ECT for depression can be very successful and can be maintained.
Older patients (>55) with a psychotic depression and complete remission within the first four electroconvulsive therapy sessions are the ones with the best chance of remaining relapse free for at least 6 months (10% relapse rate vs. 63% others), presented by Pascal Sienaert, MD, PhD, reported at the annual congress of the European College of Neuropsychopharmacology.
This conclusion is based on the results of two prospective studies by ResPECT – the Research in Psychiatry and ECT by the Flemish-Dutch Research Consortium – which, in turn, confirm the findings of an earlier metaanalysis of 32 studies including 702 patients conducted by investigators at Trinity College Dublin, noted Dr. Sienaert, a psychiatrist at the Catholic University of Leuven (Belgium) Academic Center for ECT and Neuromodulation.
That being said, it’s now clear that adequate maintenance therapy after successful ECT is the best way to reduce the risk of relapse, he said. The metaanalysis showed that continued use of antidepressant medications after successful ECT halved the 6-month risk of relapse, with an impressive number needed to treat of 3.3. Yet, the 12-month risk of relapse remained substantial, at 51%, and the Irish investigators stressed that maintenance treatment strategies need to be improved.(Neuropsychopharmacology. 2013 Nov;38:2467-74).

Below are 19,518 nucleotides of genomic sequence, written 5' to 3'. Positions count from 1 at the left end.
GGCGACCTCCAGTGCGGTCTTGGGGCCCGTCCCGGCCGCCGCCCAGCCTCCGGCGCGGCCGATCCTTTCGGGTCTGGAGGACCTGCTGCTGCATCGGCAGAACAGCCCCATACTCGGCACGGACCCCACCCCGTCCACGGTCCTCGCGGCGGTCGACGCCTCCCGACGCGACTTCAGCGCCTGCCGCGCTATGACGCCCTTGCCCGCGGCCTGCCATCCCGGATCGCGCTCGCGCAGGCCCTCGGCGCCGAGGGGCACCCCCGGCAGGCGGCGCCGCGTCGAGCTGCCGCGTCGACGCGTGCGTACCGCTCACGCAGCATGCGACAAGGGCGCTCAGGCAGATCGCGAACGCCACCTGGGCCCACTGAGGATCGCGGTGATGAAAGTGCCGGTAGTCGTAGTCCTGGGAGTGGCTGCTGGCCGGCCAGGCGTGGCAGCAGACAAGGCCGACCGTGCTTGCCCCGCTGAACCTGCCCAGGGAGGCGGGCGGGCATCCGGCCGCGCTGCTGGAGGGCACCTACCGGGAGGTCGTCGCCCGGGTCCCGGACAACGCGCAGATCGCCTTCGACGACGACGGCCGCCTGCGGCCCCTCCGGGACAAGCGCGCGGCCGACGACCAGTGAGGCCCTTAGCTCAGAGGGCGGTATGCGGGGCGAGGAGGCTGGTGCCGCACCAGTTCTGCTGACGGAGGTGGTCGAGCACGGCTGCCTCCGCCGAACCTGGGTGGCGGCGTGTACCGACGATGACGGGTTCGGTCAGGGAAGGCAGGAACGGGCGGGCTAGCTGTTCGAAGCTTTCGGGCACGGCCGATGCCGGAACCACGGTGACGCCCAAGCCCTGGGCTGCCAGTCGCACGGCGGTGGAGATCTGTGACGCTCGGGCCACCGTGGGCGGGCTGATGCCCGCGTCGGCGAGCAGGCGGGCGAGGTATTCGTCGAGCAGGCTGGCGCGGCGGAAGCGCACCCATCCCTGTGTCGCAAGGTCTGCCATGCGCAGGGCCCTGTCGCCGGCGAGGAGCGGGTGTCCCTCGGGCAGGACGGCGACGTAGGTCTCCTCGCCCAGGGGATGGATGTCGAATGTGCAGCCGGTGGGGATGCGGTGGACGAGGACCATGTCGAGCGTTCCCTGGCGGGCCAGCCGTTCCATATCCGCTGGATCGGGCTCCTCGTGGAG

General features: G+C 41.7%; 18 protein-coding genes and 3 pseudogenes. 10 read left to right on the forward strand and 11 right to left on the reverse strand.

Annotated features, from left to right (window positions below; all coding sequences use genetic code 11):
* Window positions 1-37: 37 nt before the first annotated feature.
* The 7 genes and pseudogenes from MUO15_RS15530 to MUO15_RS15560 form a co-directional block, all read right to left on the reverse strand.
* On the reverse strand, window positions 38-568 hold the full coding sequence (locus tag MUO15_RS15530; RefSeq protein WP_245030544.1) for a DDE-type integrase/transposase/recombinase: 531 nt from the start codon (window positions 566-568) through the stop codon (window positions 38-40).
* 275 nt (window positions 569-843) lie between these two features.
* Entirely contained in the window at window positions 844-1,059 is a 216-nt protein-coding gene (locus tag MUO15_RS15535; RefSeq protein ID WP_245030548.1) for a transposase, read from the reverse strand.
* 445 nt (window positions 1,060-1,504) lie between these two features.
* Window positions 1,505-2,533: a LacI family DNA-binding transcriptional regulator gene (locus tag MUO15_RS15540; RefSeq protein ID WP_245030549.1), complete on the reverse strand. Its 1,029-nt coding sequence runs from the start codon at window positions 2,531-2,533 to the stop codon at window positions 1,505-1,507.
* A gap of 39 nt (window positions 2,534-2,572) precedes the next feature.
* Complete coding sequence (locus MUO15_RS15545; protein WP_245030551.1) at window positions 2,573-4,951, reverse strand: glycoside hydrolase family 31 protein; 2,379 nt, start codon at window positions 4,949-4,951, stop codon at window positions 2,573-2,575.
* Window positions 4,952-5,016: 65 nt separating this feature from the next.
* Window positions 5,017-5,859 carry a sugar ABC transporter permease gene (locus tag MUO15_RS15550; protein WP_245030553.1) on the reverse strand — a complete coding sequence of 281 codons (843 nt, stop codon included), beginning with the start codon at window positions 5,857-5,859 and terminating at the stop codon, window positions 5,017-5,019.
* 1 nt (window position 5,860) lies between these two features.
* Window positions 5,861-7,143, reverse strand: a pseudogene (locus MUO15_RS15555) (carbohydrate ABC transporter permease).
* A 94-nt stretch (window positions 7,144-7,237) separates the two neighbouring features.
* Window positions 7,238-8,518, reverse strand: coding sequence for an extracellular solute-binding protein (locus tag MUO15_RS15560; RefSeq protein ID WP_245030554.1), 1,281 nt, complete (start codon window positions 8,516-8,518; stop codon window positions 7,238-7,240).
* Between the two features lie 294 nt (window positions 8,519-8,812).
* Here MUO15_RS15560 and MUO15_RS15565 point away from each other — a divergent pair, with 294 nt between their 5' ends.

Note: variable ECT schedules can improve results, and can be even weekly for years, and it’s best to use antidepressants after ECT to reduce relapse rate by 1/2 compared to no meds. Response rates to ECT is 87% for depression onset > age 55 (vs. 67% for less 55), and even higher with psychotic symptoms. Patients with vascular risk factors like DM, HTN, smoking, high cholesterol, CAD, stroke disease had rates of 58% response vs. 80% for no vascular risk factors. Interestingly, antidepressants are only 38% with no vascular disease and 32% with vascular disease.